"There is always a philosophy for lack of courage."—Albert Camus

Tuesday, September 13, 2016

Law of the Clinton Candidacy



#1. If Hillary Clinton resigns as the Democratic Party’s candidate prior to the general popular election, what process does the Democratic National Committee (“DNC”) use to select a new candidate?

#2. As a practical matter, how does the answer to question #1 depend (if at all) on each state’s election and ballot law?

#3. If Hillary Clinton chooses not to resign, but a majority of the DNC believes she is incapacitated, can the DNC select a new candidate prior to the general popular election? What process does the DNC use to select a new candidate?

#4. As a practical matter, how does the answer to question #3 depend (if at all) on each state’s election and ballot law?

#5. If Hillary Clinton carries the electoral college in the general popular election, but before the electors formally meet and vote, she resigns, or becomes incapacitated, or otherwise becomes unable to serve, are her electors bound to vote for her as pledged? In such circumstances, who decides if the candidate is incapacitated?

#6. How does the answer to question #5 depend (if at all) on each state’s election law?

#7. If Hillary Clinton is elected by the electoral college, but before the start of her constitutional term, she resigns, or becomes incapacitated, or otherwise becomes unable to serve, who becomes president at the start of the new term? In such circumstances, who decides if the president-elect is incapacitated?

#8. If President-elect Clinton were sworn in, but subsequently became incapacitated prior to her appointing any cabinet members, can the Vice President succeed her, even temporarily? See Twenty-Fifth Amendment, Section 4 (“Whenever the Vice President and a majority of either the principal officers of the executive departments ... transmit to the President pro tempore of the Senate and the Speaker of the House of Representatives their written declaration that the President is unable to discharge the powers and duties of his office, the Vice President shall immediately assume the powers and duties of the office as Acting President.” (emphasis added)). Do acting heads of executive departments (i.e., senior high level civil servants not subject to presidential nomination and Senate confirmation) count for this purpose? Isn’t this a good reason for the members of President Obama’s cabinet to remain in office until their successors are actually nominated, confirmed, appointed, and sworn in?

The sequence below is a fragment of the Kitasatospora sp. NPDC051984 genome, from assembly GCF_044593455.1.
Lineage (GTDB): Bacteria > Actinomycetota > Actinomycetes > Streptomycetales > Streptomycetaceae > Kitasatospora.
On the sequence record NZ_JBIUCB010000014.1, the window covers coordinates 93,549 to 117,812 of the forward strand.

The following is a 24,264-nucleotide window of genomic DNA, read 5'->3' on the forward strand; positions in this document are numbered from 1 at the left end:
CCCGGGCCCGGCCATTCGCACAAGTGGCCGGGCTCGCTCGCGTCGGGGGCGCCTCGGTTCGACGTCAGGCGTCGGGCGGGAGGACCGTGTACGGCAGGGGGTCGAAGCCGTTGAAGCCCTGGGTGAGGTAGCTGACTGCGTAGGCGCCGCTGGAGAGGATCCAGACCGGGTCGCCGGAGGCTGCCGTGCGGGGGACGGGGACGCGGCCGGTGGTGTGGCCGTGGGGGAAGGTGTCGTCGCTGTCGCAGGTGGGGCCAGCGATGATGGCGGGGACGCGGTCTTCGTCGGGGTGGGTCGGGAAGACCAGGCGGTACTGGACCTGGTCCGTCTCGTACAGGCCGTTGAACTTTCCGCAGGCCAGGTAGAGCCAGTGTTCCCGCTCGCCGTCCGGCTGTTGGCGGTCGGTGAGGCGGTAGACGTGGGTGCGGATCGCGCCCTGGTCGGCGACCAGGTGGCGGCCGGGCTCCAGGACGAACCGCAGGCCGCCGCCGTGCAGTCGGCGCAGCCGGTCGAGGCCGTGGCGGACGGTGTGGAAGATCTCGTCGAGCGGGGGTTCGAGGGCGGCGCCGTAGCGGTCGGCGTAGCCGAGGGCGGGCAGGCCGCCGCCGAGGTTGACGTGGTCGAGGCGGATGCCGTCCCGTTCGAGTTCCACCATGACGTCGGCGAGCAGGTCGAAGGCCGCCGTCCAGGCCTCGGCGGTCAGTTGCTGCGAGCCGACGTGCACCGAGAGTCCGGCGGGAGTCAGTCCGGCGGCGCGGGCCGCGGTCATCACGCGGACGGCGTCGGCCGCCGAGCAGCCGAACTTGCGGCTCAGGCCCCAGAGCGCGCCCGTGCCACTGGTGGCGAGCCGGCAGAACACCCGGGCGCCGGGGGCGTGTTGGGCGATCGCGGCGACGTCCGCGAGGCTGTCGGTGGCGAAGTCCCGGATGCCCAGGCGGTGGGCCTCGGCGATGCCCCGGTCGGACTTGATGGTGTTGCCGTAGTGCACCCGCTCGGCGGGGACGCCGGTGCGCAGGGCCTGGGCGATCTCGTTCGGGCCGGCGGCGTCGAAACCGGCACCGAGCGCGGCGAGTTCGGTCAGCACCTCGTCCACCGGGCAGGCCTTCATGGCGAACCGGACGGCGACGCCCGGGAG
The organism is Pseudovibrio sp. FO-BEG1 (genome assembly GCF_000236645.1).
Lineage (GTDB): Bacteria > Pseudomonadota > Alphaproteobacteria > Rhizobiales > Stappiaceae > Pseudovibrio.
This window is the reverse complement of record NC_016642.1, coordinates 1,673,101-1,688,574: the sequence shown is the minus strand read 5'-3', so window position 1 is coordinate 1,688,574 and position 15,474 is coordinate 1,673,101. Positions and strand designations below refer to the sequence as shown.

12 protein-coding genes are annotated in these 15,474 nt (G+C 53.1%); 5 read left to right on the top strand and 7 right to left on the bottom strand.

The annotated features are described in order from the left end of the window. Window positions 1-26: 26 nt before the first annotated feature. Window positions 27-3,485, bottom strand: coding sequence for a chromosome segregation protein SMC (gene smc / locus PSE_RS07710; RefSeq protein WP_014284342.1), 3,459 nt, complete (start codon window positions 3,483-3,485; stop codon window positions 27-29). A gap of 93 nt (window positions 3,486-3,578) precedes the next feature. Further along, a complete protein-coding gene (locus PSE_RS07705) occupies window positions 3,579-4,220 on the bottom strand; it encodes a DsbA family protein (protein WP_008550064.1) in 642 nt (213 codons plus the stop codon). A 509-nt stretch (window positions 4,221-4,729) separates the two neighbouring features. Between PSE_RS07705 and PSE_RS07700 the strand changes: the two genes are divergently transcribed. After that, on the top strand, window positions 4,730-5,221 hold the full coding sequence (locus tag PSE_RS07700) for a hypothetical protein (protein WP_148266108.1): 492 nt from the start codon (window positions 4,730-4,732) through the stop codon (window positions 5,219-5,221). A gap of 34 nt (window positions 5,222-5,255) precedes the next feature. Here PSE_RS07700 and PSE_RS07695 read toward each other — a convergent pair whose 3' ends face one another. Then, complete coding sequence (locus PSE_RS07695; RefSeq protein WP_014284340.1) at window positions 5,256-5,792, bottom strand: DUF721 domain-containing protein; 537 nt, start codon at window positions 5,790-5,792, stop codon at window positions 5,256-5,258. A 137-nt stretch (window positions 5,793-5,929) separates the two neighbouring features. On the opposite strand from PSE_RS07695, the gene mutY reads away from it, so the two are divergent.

Don’t you think the Democratic National Committee, Vice President Biden, and Senator Tim Kaine (the Democratic Party’s candidate for VP), each already have on file a full-length memorandum on these questions? Maybe the mainstream media could “obtain” copies for the rest of us?

Would not this make a suitable—if not outstanding—law journal mini-symposium issue: “The Hillary Clinton Candidacy: The Legal Issues”? Any takers? An impromptu mini-symposium could be organized, held, and published on line prior to the November election, particularly where all articles are kept to a maximum of 7 pages (footnotes included).

The “natural born citizen” issue generated several timely full-length articles. Surely there is time and means to do this too. The on line supplements to the primary student-edited print journals are particularly well-suited for this task. Any takers? 


Seth 

Twitter: https://twitter.com/SethBTillman ( @SethBTillman )

2 comments:

submandave said...

Thank you for clearly asking these questions. In all the talk of a "replacement" these sorts of questions have been bouncing around my head but no one seems to address the practicality of actually implementing such a seemingly simple idea.

As best I can figure it out, it is far too late to actually (legally) get any replacement candidate on the ballot in any State. The only feasible option seems to be something like the Democrats did in Missouri with Carnahan: "vote for Clinton and we'll actually elect XXXX." I do not know the legalities of fulfilling this promise at any individual State level, but it certainly seems there is no federal law prohibiting it.

Another set of questions to ask, outside the technical legalities, is the downstream effects, both legal and societal, of using intentionally "faithless" electors to seat a President.

Jeremy Abrams said...

I think Hillary would have to pledge that if elected (including by the EC), she would abdicate (I know that's the wrong word, but it's right for her), in favor of Kaine. All the public would need to do is trust her to keep her word. HAHAHAHA.